With Barack Obama becoming U.S. president in barely a week, some college English professors worry it may actually become tougher to engage students in race-based literature.
“Many of my students claim to live in a post-racial society,” says Dr. Joy Myree-Mainor, an assistant professor of English at historically Black Morgan State University in Baltimore. “They don’t want to identify with African-American characters.”
For instance, many of her students deny parallels exist between themselves and the characters in Uncle Tom’s Children, a collection of Richard Wright stories exploring oppression in the South in the 1930s. “Students don’t want to see themselves as victims,” Myree-Mainor says.
Dr. Coretta Pittman, an assistant professor of rhetoric and composition at Baylor University in Waco, Texas, agrees with that assessment.
The prospect makes harder a task she and other professors already struggle with day to day because many of their students believe race doesn’t matter anymore, Pittman says.
For example, every fall semester Pittman teaches advanced expository writing to students in a variety of academic majors. She assigns them to read several acclaimed 20th-century writers and examine what inspired them artistically at that particular time. By doing this, she hopes they will consider how to effectively engage readers in their own writing. Assigned reading includes Alice Walker’s In Search of Our Mother’s Garden, in which essay topics range from the civil rights movement to Walker’s partial blindness from an accidental BB gunshot to one eye.
“Many students are resistant, and discussions make them uncomfortable,” Pittman says. “They’re distant. Their attitude is, here we go again, talking about race.”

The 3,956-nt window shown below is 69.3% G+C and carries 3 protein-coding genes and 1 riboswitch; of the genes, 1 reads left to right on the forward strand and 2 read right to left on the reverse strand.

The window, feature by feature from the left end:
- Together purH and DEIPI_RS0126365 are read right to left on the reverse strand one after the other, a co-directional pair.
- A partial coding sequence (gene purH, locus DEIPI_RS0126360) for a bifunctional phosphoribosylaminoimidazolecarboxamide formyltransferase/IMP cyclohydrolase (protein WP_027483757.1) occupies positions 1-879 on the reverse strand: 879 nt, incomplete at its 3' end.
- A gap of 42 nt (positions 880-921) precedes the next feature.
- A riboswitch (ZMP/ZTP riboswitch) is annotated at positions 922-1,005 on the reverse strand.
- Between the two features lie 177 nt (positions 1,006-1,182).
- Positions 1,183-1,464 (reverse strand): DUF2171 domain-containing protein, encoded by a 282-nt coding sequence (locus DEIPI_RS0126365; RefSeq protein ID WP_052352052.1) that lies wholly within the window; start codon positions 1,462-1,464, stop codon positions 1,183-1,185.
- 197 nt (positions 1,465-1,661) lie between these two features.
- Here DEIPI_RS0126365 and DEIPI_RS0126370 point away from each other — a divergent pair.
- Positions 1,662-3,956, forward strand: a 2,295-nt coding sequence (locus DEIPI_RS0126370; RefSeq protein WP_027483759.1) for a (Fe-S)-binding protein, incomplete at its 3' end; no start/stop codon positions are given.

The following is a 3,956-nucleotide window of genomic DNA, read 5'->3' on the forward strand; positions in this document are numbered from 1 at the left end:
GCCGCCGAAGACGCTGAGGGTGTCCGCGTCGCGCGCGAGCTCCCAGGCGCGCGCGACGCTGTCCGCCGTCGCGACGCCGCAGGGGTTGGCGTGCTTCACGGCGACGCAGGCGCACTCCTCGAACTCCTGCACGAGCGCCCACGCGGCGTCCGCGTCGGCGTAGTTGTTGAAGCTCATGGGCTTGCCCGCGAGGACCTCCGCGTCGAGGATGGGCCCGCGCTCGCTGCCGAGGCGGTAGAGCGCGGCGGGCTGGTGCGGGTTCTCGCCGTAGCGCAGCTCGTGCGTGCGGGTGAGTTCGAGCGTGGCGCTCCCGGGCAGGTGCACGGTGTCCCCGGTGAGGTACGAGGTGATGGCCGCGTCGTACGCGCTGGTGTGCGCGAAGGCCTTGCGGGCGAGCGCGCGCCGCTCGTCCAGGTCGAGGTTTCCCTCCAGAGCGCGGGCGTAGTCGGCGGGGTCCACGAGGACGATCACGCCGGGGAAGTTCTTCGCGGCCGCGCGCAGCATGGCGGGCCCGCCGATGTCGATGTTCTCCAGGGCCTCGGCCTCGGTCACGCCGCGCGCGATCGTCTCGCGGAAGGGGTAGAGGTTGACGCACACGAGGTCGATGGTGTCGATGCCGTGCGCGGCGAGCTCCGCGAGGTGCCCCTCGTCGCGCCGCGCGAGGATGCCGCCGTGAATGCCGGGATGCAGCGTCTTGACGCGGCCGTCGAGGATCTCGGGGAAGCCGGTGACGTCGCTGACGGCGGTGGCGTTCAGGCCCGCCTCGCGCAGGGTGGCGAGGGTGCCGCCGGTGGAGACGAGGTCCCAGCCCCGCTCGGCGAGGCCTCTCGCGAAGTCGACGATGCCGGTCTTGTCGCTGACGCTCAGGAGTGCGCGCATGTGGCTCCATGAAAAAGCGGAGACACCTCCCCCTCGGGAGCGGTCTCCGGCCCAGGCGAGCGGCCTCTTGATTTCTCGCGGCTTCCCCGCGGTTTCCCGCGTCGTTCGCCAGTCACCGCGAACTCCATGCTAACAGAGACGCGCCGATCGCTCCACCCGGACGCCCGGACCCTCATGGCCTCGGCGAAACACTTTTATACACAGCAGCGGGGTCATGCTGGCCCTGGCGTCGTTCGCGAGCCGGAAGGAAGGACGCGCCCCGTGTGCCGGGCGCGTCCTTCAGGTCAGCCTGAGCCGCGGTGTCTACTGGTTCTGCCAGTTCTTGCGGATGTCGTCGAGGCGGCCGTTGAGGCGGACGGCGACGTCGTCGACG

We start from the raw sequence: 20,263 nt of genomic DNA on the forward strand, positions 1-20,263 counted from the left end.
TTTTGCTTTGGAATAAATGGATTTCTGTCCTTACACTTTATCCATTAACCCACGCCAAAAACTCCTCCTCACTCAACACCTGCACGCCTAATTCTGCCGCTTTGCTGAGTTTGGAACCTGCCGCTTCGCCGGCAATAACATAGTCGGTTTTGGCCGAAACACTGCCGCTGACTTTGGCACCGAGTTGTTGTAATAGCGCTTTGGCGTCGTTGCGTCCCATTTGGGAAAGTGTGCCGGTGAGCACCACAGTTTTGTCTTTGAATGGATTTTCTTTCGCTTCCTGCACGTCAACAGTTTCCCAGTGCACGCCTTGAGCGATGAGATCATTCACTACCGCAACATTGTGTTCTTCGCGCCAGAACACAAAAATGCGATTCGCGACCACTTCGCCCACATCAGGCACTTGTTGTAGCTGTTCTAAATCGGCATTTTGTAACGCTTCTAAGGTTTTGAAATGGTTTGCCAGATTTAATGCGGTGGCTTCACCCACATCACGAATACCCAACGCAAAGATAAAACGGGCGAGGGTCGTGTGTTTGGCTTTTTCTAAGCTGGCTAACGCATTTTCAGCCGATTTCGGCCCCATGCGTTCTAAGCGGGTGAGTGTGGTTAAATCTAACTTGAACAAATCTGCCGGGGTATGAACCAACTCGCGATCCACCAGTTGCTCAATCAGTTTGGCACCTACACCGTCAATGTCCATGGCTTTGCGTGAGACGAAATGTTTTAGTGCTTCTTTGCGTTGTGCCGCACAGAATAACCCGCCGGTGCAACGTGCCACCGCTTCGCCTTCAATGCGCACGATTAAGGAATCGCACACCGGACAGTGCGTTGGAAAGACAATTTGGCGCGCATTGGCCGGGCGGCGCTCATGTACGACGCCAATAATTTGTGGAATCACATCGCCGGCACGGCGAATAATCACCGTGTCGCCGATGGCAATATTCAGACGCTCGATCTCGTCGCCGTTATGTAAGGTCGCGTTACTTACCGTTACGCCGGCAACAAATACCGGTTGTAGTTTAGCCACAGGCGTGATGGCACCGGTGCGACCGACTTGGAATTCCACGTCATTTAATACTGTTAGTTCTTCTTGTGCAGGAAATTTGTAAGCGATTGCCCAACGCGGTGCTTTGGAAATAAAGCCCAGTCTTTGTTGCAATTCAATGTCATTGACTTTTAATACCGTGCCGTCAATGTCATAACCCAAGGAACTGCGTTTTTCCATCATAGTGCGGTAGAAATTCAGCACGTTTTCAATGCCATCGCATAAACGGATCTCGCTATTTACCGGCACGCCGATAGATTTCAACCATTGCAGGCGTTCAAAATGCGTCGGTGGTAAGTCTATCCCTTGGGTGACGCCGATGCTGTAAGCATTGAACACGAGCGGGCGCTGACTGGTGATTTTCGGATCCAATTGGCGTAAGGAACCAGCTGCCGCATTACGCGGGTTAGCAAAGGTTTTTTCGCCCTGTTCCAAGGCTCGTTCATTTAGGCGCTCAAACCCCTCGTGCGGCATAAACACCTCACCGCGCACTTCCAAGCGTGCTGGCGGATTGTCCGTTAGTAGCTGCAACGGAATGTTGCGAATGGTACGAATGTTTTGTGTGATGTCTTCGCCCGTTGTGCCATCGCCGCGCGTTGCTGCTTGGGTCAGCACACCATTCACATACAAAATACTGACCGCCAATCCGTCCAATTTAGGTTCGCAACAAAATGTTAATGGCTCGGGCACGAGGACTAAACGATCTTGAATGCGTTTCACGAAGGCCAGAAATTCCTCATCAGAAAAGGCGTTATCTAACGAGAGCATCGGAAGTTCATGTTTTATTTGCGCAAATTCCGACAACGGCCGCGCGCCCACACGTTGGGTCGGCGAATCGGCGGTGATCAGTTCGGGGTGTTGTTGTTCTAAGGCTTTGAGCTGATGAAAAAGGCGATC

Obama’s victory may have given students a false sense that racism is dead, Myree-Mainor and Pittman told participants at an annual Modern Language Association conference held last month. Both professors shared their thoughts at a session called “Confronting Issues of Race in the Academy.”
Obama’s affinity for reading is well publicized. He is touted as a role model who could motivate more minorities to go to college, work hard and graduate.
But, ironically, his visibility might also make some educators and students less likely to pursue race-based topics in reading and writing, which implies the election somehow negates any need to examine race.
Recently, a Baylor colleague mentioned to Pittman having assigned his class to read Toni Morrison’s novel, The Bluest Eye, earlier in the year. “He said if he’d known the election outcome, he would have chosen something else,” she says. “In my mind, I screamed.”
Myree-Mainor worries that because students aren’t moved by racism experienced by literary characters, their apathy shadows them through life encounters. One African-American student casually mentioned to her that his White coach told him to “run like the police are chasing you.”
Because the student took the comment in stride, “he accepted as a value that Black men are criminals,” Myree-Mainor says.
Pittman says since November’s election, she has tried impressing upon students that many Blacks don’t have the same opportunities Obama has had. “We don’t all get to go to Harvard and Columbia [universities].”
Their response so far?
“One did rethink his position, but not the rest,” she says. “They just want the pain of racism to go away.”
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